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Engineering Human Collecting System Reporter Pluripotent Stem Cell Lines

Key Personnel

Sanjay Jain (PI)
Washington University in St. Louis

  • Bendi Gong
    Washington University in St. Louis
  • Shondra Miller
    Washington University in St. Louis

Project Description

RELATED DATA

We propose to generate modified human pluripotent stem cell (hPSC) reporter lines with a genetically encoded activity sensor that tags key cell types important in development and function of the urinary collecting system. We will leverage an existing WTC11 hiPSC line that harbors GCaMP6 as an activity sensor thereby enhancing the functional utility of these lines by superimposing physiology onto development during or after a desired cell type or kidney organoid is formed. Multi-labeled reporter hiPSC cell lines of the collecting system in this proposal will enable RBK members to incorporate this essential component of the kidneys in efforts to optimize nephron formation, patterning and organization in scaffolds with the goal of making a kidney that maintains homeostasis and successfully expels urine.

Publications

  1. A Toolbox to Characterize Human Induced Pluripotent Stem Cell–Derived Kidney Cell Types and Organoids

    Vanslambrouck, Jessica M.; Wilson, Sean B.; Tan, Ker Sin; Soo, Joanne Y.-C.; Scurr, Michelle; Spijker, H. Siebe; Starks, Lakshi T.; Neilson, Amber; Cui, Xiaoxia; Jain, Sanjay; Little, Melissa Helen; Howden, Sara E.. Journal of the American Society of Nephrology. 30(10):1811–1823. 2019.

    Kidney organoids generated from human induced pluripotent stem cells (iPSCs) show great potential for modeling kidney diseases and studying disease pathogenesis. However, the relative accuracy with which kidney organoids model normal morphogenesis, as well as the maturity and identity of the renal cell types they comprise, remain to be fully investigated. The authors describe the generation and validation of ten fluorescent CRISPR/Cas9 gene-edited iPSC reporter lines specifically designed for the visualization, isolation, and characterization of cell types and states within kidney organoids, and demonstrate the use of these lines for cellular isolation, time-lapse imaging, protocol optimization, and lineage-tracing applications. These tools offer promise for better understanding this model system and its congruence with human kidney morphogenesis.Background The generation of reporter lines for cell identity, lineage, and physiologic state has provided a powerful tool in advancing the dissection of mouse kidney morphogenesis at a molecular level. Although use of this approach is not an option for studying human development in vivo, its application in human induced pluripotent stem cells (iPSCs) is now feasible.Methods We used CRISPR/Cas9 gene editing to generate ten fluorescence reporter iPSC lines designed to identify nephron progenitors, podocytes, proximal and distal nephron, and ureteric epithelium. Directed differentiation to kidney organoids was performed according to published protocols. Using immunofluorescence and live confocal microscopy, flow cytometry, and cell sorting techniques, we investigated organoid patterning and reporter expression characteristics.Results Each iPSC reporter line formed well patterned kidney organoids. All reporter lines showed congruence of endogenous gene and protein expression, enabling isolation and characterization of kidney cell types of interest. We also demonstrated successful application of reporter lines for time-lapse imaging and mouse transplantation experiments.Conclusions We generated, validated, and applied a suite of fluorescence iPSC reporter lines for the study of morphogenesis within human kidney organoids. This fluorescent iPSC reporter toolbox enables the visualization and isolation of key populations in forming kidney organoids, facilitating a range of applications, including cellular isolation, time-lapse imaging, protocol optimization, and lineage-tracing approaches. These tools offer promise for enhancing our understanding of this model system and its correspondence with human kidney morphogenesis.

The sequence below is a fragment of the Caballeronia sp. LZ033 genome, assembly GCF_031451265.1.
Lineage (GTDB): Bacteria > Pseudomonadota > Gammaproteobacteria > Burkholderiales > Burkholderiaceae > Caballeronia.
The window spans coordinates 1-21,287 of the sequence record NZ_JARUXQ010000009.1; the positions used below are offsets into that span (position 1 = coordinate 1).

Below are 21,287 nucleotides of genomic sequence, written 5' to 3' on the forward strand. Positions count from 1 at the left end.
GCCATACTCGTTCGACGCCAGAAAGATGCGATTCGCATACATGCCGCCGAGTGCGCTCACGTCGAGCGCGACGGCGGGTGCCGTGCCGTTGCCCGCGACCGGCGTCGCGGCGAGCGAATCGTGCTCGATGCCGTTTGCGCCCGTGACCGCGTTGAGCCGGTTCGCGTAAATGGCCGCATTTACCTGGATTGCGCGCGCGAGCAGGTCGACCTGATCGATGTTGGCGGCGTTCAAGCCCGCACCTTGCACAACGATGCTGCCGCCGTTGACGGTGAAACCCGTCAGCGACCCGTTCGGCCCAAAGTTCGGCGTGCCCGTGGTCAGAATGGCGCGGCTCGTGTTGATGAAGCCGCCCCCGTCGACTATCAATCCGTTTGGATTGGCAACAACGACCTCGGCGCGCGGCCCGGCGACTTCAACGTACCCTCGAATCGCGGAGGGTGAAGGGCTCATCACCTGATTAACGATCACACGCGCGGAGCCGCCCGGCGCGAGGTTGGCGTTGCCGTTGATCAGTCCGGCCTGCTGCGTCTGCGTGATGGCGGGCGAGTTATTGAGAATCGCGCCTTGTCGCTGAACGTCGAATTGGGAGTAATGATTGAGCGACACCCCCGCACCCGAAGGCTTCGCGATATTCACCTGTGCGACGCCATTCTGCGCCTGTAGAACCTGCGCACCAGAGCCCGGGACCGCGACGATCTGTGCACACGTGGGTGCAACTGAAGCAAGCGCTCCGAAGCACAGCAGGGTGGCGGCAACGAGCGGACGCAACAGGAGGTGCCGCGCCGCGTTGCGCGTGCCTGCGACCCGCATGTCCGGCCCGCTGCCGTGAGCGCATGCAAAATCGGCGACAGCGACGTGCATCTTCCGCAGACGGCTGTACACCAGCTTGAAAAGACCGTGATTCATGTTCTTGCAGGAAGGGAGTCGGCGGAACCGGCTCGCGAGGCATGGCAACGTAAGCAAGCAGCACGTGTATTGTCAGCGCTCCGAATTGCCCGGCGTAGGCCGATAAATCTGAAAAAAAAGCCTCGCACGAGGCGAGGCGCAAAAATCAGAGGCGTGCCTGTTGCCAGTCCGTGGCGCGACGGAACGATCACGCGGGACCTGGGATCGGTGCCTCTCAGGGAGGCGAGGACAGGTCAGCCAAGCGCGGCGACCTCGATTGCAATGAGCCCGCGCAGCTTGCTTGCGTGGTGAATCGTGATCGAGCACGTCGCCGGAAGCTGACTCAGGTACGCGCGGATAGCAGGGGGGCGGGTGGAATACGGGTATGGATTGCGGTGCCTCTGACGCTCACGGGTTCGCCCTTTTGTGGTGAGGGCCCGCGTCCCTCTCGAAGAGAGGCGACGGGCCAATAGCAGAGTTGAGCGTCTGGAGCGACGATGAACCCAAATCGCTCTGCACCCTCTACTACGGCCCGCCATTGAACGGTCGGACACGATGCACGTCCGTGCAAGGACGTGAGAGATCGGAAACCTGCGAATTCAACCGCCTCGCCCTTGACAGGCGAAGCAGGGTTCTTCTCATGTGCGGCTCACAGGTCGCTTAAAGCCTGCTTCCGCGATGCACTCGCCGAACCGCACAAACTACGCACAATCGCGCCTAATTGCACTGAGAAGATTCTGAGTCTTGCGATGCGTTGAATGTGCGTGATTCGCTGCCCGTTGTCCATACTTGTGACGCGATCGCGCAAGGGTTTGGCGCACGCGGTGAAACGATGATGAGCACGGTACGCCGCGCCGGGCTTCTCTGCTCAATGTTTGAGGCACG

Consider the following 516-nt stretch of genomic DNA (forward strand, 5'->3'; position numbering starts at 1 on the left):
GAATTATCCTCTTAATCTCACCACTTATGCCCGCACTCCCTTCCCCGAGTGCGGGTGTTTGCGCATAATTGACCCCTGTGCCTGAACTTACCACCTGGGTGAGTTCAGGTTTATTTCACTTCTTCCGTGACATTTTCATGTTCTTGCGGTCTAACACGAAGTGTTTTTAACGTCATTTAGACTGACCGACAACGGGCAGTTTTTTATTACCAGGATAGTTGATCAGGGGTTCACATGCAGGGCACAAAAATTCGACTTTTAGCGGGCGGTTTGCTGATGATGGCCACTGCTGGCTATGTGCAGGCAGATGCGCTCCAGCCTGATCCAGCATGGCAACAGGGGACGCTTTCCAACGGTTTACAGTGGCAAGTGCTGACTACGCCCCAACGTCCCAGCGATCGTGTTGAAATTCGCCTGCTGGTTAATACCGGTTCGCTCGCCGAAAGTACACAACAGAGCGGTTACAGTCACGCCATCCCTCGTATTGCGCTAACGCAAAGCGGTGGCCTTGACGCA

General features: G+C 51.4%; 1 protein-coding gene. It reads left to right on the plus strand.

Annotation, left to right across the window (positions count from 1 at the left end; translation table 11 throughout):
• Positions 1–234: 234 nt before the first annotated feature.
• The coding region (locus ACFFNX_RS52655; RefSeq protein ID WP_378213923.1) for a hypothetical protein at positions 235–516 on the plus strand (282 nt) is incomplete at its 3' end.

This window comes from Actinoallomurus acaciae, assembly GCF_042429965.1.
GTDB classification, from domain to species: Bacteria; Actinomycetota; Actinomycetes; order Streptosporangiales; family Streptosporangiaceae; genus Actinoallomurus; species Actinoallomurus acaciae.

2. (Re)Building a Kidney.

    Oxburgh, L; Carroll, TJ; Cleaver, O; Gossett, DR; Hoshizaki, DK; Hubbell, JA; Humphreys, BD; Jain, S; Jensen, J; Kaplan, DL; Kesselman, C; Ketchum, CJ; Little, MH; McMahon, AP; Shankland, SJ; Spence, JR; Valerius, MT; Wertheim, JA; Wessely, O; Zheng, Y; Drummond, IA. J Am Soc Nephrol. 28(5):1370–1378. May 2017.

    (Re)Building a Kidney is a National Institute of Diabetes and Digestive and Kidney Diseases-led consortium to optimize approaches for the isolation, expansion, and differentiation of appropriate kidney cell types and the integration of these cells into complex structures that replicate human kidney function. The ultimate goals of the consortium are two-fold: to develop and implement strategies for in vitro engineering of replacement kidney tissue, and to devise strategies to stimulate regeneration of nephrons in situ to restore failing kidney function. Projects within the consortium will answer fundamental questions regarding human gene expression in the developing kidney, essential signaling crosstalk between distinct cell types of the developing kidney, how to derive the many cell types of the kidney through directed differentiation of human pluripotent stem cells, which bioengineering or scaffolding strategies have the most potential for kidney tissue formation, and basic parameters of the regenerative response to injury. As these projects progress, the consortium will incorporate systematic investigations in physiologic function of in vitro and in vivo differentiated kidney tissue, strategies for engraftment in experimental animals, and development of therapeutic approaches to activate innate reparative responses.